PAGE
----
NASA’s new planet-hunting Kepler successor TESS is on its way to orbit. SpaceX has successfully launched the spacecraft after scrubbing its first attempt on Monday to review and analyze its guidance, navigation and control systems. The Falcon 9 rocket carrying TESS took off from Space Launch Complex 40 at Cape Canaveral, and its first stage will attempt to land on the “Of Course I Still Love You” barge in the Atlantic Ocean.
NASA’s TESS spacecraft will remain in an elongated orbit of the Earth, 67,000 miles away at the very least to keep it well outside of the Van Allen radiation belts. Since NASA’s goal is to find more habitable planets in Goldilocks zones, it will focus on finding planets from nearby systems. That will give TESS, which is more powerful than Kepler, the power to detect more info and gather more data about the planets it finds.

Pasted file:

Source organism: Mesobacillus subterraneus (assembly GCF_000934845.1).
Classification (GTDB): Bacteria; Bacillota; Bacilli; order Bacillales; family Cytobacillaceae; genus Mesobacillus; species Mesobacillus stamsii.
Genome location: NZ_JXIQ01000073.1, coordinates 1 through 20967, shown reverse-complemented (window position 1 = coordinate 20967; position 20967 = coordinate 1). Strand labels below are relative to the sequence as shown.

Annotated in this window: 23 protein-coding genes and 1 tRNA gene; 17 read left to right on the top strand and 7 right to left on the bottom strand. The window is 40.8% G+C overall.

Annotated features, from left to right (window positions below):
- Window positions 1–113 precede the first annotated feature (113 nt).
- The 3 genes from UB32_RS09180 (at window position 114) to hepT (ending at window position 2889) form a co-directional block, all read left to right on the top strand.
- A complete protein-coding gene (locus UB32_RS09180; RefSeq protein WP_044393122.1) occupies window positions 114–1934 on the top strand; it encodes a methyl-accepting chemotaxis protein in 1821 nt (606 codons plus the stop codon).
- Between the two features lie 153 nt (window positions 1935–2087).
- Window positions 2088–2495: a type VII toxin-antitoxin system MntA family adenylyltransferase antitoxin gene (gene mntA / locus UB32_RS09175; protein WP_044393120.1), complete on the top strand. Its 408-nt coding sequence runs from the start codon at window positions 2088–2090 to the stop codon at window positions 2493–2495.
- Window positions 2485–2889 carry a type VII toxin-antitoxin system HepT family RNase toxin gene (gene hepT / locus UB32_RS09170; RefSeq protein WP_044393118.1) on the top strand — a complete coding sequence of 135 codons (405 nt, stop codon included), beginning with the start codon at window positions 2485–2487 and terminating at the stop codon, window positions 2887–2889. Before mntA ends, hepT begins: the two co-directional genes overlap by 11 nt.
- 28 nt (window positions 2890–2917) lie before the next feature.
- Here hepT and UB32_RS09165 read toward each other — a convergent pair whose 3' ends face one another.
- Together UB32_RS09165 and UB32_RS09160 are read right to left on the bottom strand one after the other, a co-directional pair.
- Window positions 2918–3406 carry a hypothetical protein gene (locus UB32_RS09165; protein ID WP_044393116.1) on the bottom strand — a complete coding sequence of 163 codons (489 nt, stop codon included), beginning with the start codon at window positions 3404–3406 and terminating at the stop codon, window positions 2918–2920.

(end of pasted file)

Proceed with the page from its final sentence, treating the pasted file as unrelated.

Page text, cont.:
This article originally appeared on Engadget.